She clarifies the less than-thirty-minute feature of her recipes to include only the prep time and actual cooking, not time spent foraging in the pantry for the recipe ingredients. To save time, she washes and dries her produce on her return from shopping with the exception of fragile produce like mushrooms and berries. While some of the recipes can be assembled in thirty minutes or less, they may require extra time for chilling or a few hours in the slow-cooker.
Her past experience has taught her to pay close attention to organization. Highly recommended is her practice of measuring out all the ingredients before assembling the recipe. She says, " read and reread the recipe you will be using." It's her way of avoiding mishaps like leaving out ingredients, or burning items in the skillet while searching for an ingredient in the pantry.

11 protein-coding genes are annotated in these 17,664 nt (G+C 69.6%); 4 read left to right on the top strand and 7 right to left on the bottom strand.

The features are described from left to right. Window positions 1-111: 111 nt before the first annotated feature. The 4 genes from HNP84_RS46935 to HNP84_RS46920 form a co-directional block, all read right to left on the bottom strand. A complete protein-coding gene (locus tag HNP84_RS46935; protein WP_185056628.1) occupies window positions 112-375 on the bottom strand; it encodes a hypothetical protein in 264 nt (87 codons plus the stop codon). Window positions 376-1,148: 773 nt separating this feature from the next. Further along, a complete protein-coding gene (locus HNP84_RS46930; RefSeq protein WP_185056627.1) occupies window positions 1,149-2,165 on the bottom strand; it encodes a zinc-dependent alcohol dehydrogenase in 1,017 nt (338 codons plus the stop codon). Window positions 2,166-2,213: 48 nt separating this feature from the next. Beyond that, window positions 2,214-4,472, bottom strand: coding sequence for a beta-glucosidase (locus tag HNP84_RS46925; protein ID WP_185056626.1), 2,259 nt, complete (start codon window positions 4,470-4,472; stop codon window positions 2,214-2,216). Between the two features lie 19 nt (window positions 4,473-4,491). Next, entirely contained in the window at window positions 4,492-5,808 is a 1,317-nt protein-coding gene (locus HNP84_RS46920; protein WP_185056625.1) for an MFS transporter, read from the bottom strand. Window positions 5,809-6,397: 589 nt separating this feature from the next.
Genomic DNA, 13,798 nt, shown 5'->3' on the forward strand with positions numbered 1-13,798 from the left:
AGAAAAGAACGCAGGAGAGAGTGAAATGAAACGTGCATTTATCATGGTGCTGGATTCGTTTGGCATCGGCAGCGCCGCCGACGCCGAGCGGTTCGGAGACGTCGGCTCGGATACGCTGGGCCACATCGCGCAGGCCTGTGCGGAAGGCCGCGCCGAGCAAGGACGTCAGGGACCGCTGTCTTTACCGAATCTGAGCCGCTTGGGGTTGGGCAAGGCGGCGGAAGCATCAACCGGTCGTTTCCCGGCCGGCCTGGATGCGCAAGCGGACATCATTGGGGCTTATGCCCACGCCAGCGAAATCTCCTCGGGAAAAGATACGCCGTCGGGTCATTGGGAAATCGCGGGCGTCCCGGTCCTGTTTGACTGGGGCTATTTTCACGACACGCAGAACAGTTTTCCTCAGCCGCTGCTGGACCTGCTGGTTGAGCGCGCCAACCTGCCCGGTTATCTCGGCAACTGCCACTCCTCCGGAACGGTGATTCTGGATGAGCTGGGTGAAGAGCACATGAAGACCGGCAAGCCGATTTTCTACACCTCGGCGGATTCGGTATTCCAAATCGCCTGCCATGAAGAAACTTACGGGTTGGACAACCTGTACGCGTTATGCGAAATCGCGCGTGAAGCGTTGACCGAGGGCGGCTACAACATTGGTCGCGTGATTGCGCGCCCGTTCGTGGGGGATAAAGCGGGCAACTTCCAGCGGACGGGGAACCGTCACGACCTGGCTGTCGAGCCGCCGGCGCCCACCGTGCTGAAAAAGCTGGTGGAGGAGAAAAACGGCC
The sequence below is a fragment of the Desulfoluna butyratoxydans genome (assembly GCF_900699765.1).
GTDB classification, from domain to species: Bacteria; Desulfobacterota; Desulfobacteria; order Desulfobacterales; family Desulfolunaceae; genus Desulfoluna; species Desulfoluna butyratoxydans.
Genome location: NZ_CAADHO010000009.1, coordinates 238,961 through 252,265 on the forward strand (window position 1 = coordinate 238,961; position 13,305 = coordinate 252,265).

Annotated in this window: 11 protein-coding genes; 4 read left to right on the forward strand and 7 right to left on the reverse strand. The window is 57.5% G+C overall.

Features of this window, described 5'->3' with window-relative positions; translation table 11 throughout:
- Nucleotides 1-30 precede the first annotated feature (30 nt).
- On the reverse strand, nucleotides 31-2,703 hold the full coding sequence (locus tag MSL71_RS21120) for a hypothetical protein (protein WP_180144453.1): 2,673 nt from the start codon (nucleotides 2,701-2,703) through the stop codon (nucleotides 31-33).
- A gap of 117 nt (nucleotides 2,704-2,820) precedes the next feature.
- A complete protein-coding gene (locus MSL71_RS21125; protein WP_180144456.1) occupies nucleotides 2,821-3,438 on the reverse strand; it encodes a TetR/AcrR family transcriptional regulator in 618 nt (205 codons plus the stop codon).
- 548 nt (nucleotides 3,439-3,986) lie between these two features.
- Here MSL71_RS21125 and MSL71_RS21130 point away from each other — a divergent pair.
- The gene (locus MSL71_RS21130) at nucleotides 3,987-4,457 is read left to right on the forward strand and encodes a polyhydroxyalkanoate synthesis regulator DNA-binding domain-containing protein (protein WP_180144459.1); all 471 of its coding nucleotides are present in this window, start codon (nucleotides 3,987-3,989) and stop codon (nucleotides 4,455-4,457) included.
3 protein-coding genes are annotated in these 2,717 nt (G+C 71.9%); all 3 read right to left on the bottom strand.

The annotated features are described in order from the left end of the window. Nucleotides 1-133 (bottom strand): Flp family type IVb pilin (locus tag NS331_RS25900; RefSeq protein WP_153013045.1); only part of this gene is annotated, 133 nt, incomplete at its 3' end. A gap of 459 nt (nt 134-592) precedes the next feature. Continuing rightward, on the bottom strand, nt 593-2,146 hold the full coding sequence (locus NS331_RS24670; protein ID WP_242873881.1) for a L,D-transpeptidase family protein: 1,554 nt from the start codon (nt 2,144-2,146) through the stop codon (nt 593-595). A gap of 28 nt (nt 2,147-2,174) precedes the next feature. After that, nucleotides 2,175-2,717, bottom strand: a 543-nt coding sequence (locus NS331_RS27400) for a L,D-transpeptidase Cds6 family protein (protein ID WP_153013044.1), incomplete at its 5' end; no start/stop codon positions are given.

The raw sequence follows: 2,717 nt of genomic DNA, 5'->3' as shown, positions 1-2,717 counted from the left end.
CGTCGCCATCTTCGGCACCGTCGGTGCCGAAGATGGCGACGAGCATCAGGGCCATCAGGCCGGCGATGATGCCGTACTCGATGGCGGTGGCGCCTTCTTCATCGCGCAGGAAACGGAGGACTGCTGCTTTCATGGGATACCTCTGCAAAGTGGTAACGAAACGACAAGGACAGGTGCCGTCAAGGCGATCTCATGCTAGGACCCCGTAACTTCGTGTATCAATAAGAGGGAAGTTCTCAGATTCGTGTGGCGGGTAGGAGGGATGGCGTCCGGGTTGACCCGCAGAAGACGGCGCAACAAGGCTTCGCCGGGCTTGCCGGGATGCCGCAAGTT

Like many cookbook authors who advise having a well-stocked pantry. Robin is no exception. While she prefers cooking with fresh organic ingredients, she falls back on pantry items when she's in a hurry. Those pantry items also make good substitutions when you're short on a particular fresh vegetable. She provides a list of her suggested pantry and refrigerator items as well as condiments she labels meal enhancers.
Also covered are shopping and menu planning tips, suggestions for marathon cooking, planning for convenient leftovers, and purchasing frozen vegetables when fresh ones are out of season and very costly.
Because Robin is a proponent of planning ahead, her basics section includes recipes that allow the quick-fix cook to be spontaneous and innovative. With items like vegetable broth, mushroom gravy, basil pesto, tapenade, pie dough, roasted bell peppers, and already toasted nuts and seeds on hand, she's ready to serve a meal within thirty minutes.